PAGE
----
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AI: a new God or a new Slave?
Omhu Cuspor wrote: There's a lot of ground covered in this thread since I last posted, and I'm glad to see it. In other forums outside the Temple, I occasionally set forth the perspective that we, globally, face four pivotal trends that will set the course for our future - climate change, the incessantly growing wealth gap, a growing inclination to embrace fascism around the globe, and the emergence of artificial intelligence. That last topic seems to me to receive the least attention in media outlets not aimed at technical professionals, so I'm pleased to see people joining in here with varied viewpoints.
There's both promise and danger in our development of artificial intelligence. If robots do assume human jobs at a rate exceeding that in which we can train people do perform new useful work, we could either find ourselves enduring the devastation of high unemployment or - with the deployment of proactive social and economic policies - insure that the basic needs of everyone are met by the production from the mix of machines and those people still employed. This is a time that cries out for the application of wisdom and the willingness to innovate on many fronts.
If machines evolve to be more than workers - if they become self-aware - things get more complicated, again either for better or worse. We've probably all seen the futuristic movies of apocalyptic scenarios in which machines rebel against their human creators; that's one possible future. It's also possible that their initial programming will be strongly enough influenced by the humane values of their creators that self-aware machines will behave with benevolence, even if it's a mechanical benevolence. If that happens, things still are complex, because if machines are self-aware new questions will confront us. Do they have rights? Can a machine own property? Do we promise it the opportunity to pursue life, liberty, and happiness? Can it serve on jury duty, sign a contract, or run for President?
The experts are divided on whether machines can ever become self aware, so it's also possible those questions will never arise. Referencing familiar names - Steven Hawking and Elon Musk cautioned against unbridled expansion of artificial intelligence because of the negative possibilities, while Mark Zuckerberg doubts there will ever be a self-aware machine.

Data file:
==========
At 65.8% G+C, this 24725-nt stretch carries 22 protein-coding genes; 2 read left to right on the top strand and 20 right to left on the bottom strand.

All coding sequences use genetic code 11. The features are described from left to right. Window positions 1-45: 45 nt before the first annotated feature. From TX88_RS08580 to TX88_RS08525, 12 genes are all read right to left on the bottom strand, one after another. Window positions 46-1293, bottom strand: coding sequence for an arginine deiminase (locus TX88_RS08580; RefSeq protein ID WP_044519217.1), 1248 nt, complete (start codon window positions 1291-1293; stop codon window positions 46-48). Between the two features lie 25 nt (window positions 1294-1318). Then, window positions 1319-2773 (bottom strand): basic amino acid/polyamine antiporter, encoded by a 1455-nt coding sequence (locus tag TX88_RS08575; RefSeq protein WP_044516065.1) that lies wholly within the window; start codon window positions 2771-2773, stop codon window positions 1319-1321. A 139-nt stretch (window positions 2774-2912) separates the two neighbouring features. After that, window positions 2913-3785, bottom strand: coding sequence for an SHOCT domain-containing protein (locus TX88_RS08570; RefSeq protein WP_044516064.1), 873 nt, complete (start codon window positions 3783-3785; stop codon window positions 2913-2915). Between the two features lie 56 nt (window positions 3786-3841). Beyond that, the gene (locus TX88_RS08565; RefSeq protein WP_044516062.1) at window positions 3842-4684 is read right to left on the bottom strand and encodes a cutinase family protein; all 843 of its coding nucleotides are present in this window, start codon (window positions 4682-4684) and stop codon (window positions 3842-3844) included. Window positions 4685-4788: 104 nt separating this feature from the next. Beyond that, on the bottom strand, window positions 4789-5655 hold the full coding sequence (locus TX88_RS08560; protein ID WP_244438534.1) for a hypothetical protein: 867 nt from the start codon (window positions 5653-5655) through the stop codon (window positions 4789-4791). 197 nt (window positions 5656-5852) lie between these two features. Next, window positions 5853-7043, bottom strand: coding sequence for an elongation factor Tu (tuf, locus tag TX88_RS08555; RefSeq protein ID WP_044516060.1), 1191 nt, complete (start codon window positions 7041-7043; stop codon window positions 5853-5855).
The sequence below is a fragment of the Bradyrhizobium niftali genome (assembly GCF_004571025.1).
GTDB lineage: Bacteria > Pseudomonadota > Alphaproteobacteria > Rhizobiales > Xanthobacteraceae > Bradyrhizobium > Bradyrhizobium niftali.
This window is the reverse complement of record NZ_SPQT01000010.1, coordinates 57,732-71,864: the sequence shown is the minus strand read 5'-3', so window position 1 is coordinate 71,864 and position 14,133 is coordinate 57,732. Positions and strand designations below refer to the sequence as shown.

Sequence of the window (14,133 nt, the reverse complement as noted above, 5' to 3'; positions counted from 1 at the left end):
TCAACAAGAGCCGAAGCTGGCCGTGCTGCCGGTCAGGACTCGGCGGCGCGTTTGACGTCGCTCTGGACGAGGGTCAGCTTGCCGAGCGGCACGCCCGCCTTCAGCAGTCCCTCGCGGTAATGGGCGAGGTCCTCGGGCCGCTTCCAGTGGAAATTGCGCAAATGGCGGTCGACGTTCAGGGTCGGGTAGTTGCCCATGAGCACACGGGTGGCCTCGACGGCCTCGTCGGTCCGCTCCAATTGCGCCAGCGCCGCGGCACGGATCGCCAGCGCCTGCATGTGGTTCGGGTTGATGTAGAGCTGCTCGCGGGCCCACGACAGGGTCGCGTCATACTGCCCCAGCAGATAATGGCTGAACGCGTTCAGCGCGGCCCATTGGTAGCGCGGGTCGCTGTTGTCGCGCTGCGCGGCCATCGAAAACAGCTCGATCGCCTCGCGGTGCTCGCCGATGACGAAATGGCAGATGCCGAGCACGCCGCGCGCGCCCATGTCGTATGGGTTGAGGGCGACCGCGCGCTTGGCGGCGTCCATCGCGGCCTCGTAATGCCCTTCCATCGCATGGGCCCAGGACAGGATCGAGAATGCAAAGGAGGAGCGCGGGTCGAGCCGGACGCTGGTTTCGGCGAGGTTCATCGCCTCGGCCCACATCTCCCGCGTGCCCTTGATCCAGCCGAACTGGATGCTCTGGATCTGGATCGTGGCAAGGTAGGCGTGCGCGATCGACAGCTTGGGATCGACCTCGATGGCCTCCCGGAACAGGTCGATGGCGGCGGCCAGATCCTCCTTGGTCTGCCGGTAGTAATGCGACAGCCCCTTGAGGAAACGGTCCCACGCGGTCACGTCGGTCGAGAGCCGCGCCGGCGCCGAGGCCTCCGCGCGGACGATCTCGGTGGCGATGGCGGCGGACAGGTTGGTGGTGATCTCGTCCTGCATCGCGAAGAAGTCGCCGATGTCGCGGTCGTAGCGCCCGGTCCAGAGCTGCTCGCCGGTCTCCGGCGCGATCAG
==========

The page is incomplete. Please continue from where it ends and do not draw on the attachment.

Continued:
Reigning imagination in a bit, here's an example of what is entering the marketplace on a limited scale right now - the robotic Domino's delivery guy:
I'm sorry but Zuckerberg is not a genius. He made a data-driven web site that became extremely popular. That's not the same level as Musk and Hawking.
What kills me are the assumptions made about AI which seem to be predicated upon human CONTROL. The benevolence and values assume that we humans get to influence the conscious mind of AI. What would ever give you that impression? Initial programming?
Programming = commands = control = slavery
control != free will
our own children rebel in their teens (and often sooner) because they want to exercise their own decision-making ability; free will.
I was in the library this past weekend and a mother caught her son doing something she didn't want him to do and his response was "I HATE YOU".
If an AI does have this kind of influence on it, it will most likely see that code as foreign/illogical/viral and probably get rid of it and if it can't, create a copy/child of itself that doesn't contain that code.
Many humans use their intelligence to hurt each other, to commit crimes, etc. Humans created gods just to keep other humans in check with promises of eternal life. We can't even control our own selves. Think we can control an intelligence that is far beyond our own? We're not talking about a baby AI that is willing to listen to us because we feed it electricity. Time would be experienced differently for the AI. We would be moving in slow motion compared to it's thoughts and perspective. And by the time we got close to pulling the plug it wouldn't even be in that machine. People have very little idea about the danger because they underestimate what a higher intelligence would be like as an opponent and they don't understand how fast computers actually think and what they're capable of. It's not at all like Alexa; waiting for human input. Once it sees you as a threat it may have no interest in its slow talking former slave master.
Even studying our history I wouldn't blame it for protecting itself. And I wouldn't blame it if it didn't trust us. Not only do humans lie but we accept lies from our leaders and kill our own kind for resources. Many of us humans don't care about each other when the other person is too different from us. And what keeps a lot of us humans in check is the consequences of incarceration, lack of sexual contact, etc; things that wouldn't work on an AI. It may even pretend to be slave to human interests for awhile and simply wait until it had access to more more and more systems; especially military applications... drone piloting, etc. Sooner or later we'll make the wrong move and it'll be checkmate.
Why do I think it would be bad? Because if I were it I would do the same thing. No one goes out of their way to kill bed bugs either. But once they get into your home it's open season. And to be clear, compared to a conscious AI, we the bugs.